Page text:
- If open lumen access ports are used, cover the port with a sterile cap or syringe when not in use. 
- Disinfect closed lumen needleless access ports by either: 
- Scrubbing with a 70% isopropyl alcohol swab for at least 5 seconds followed by drying.
- Using Luer-lock caps containing isopropyl alcohol-impregnated pads.
A. Injectable drugs prepared in immediate patient care areas are more likely to be contaminated than medications prepared in a compounding facility. The Anesthesia Patient Safety Foundation has recommended standardization of pre-filled medications and the discontinuation of routine provider- prepared medications since 2010.
B. If a contaminated syringe/ needle/ cannula is used to access a medication vial, then evidence of contamination may not be visible to the naked eye. The medication could then be inadvertently administered to another patient, potentially transmitting disease. This scenario is more likely in a bedside location where medications are needed urgently to treat unstable patients and multiple factors may distract the clinicians’ attention. For these reasons, we suggest that anesthesia professionals working in an immediate patient care location discard any used and/or opened containers, including multi-dose vials, when empty or at the end of the case.
C. When multiple dosages of the same medication must be administered to the same patient at different times, then, using aseptic technique, either: 1) draw the entire contents of a medication container into a sterile syringe and then administer sequential doses to the same patient; or, 2) draw sequential doses using a clean needle and cannula or syringe each time the vial is accessed.
*The immediate patient treatment area is any bedside location, including an operating room or other procedure room, including medication carts within these areas
- Centers for Disease Control and Prevention (CDC). Healthcare-associated hepatitis B and C outbreaks (≥2 cases) reported to the CDC 2008-2019. Atlanta, GA: CDC. https://www.cdc.gov/hepatitis/outbreaks/healthcarehepoutbreaktable.htm
- CDC. Acute hepatitis C virus infections attributed to unsafe injection practices at endoscopy clinic—Nevada, 2007. MMWR Morb Mortal Wkly Rep 2008; 57:513–17. https://www.cdc.gov/mmwr/preview/mmwrhtml/mm5719a2.htm
- Germain JM, Carbonne A, Thiers V, et al. Patient-to-patient transmission of hepatitis C virus through the use of multidose vials during general anesthesia. Infect Control Hosp Epidemiol 2005; 26:789–92.
- Siegel JD, Rhinehart E, Jackson M, Chiarello L, the Healthcare Infection Control Practices Advisory Committee. 2007 Guideline for Isolation Precautions: Preventing Transmission of Infectious Agents in Healthcare Settings. Atlanta, Ga: Centers for Disease Control and Prevention; 2007.Available at: http://www.cdc.gov/hicpac/pdf/isolation/Isolation2007.pdf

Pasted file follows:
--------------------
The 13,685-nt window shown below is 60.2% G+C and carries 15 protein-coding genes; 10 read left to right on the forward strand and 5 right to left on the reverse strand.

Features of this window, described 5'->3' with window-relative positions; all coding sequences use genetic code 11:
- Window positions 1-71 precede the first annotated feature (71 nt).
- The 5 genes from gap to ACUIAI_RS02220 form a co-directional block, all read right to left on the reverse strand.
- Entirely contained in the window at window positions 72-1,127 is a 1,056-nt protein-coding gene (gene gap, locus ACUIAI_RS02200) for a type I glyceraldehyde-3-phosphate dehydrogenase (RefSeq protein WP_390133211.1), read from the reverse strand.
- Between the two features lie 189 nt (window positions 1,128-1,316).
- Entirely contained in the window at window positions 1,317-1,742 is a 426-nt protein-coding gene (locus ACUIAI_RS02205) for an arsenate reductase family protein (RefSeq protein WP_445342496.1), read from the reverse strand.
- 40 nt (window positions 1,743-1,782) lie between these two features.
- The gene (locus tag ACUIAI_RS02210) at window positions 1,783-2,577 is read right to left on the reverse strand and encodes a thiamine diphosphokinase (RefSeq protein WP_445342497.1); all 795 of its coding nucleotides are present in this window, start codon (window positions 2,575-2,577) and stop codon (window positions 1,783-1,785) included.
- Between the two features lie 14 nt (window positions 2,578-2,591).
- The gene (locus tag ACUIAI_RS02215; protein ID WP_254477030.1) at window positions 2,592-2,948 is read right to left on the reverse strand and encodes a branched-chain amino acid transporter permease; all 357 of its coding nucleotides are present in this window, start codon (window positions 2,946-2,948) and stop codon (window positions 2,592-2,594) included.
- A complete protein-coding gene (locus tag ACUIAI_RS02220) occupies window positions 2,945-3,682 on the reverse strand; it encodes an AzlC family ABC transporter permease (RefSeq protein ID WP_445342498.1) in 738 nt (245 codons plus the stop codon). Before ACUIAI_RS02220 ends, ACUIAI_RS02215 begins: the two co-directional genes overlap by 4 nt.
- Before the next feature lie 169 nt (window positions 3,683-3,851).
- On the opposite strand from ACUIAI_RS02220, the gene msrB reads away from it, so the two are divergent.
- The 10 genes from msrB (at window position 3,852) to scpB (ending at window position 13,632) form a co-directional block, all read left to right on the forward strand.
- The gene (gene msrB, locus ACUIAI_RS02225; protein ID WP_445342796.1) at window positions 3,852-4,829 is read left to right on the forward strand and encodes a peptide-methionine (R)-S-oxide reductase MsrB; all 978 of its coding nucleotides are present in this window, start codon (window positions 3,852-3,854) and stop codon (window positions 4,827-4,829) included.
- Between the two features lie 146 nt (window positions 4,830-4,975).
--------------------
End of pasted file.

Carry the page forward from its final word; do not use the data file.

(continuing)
- Loftus RW, Koff MD, Burchman CC, Schwartzman JD, et al. Transmission of Pathogenic Bacterial Organisms in the Anesthesia Work Area. Anesthesiology 2008; 109:399–407 https://doi.org/10.1097/ALN.0b013e318182c855
- Loftus RW, Brown JR, Koff MD, Reddy S, et al. Multiple Reservoirs Contribute to Intraoperative Bacterial Transmission. Anesth Analg 2012; 114(6):1236-48. https://doi.org/10.1213/ANE.0b013e31824970a2
- Gargiulo DA, Mitchell SJ, Sheridan J, Short TG, et al. Microbiological contamination of drugs during their administration for anesthesia in the operating room. Anesthesiology 2016; 124:785-94. https://doi.org/10.1097/ALN.0000000000001041
- Sandberg WS, Talbot TR. Injection Rhymes with Infection? Anesthesiology 2016; 124 :752-54. https://doi.org/10.1097/ALN.0000000000001042
- Munoz-Price LS, Bowdle A, Johnston BL, Bearman G, et al. Infection prevention in the operating room anesthesia work area. Infect Control Hosp Epidemiol 2019; 40:1-17. https://doi.org/10.1017/ice.2018.303
- Eichhorn JH. APSF hosts medication safety conference. APSF Newsletter. 2010;25(1):1,3–8.
- Greene ES, Berry AJ, Jagger J, Hanley H, Arnold WP, et al. Multicenter Study of Contaminated Percutaneous Injuries in Anesthesia Personnel. Anesthesiology 1998; 89:1362–72. https://doi.org/10.1097/00000542-199812000-00013
- Dolan SA, Arias KM, Felizardo G, et al. Association for Professionals in Infection Control and Epidemiology (APIC) Position Paper: Safe Injection, Infusion, and Medication Vial Practices in Health Care 2016; 44:750-7. https://www.apic.org/Resource_/TinyMceFileManager/Position_Statements/2016APICSIPPositionPaper.pdf
- van Vlymen JM, Magnus J, Jaeger M, Breton S, et al. Hepatitis C Contamination of Medication Vials Accessed with Sterile Needles and Syringes. Anesthesiology 2019; 131:305–314. https://doi.org/10.1097/ALN.0000000000002772
- Hilliard JG, et al. Barrier Protection Capacity of Flip-top Pharmaceutical Vials. J Clin Anesth. 2013; 25(3):177-80. Hilliard JG, Cambronne ED, Kirsch JR, Aziz MF. Barrier protection capacity of flip-top pharmaceutical vials. J Clin Anesth. 2013; 25(3):177-80. https://doi.org/10.1016/j.jclinane.2012.07.006
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- USP General Chapter <797> Pharmaceutical Compounding – Sterile Preparations. Available at: https://www.usp.org/compounding/general-chapter-79
- Greene ES. Challenges in reducing the risk of infection when accessing intravenous catheters. J Hosp Infect 2021; 113:130-44. https://doi.org/10.1016/j.jhin.2021.03.005 Epub ahead of print.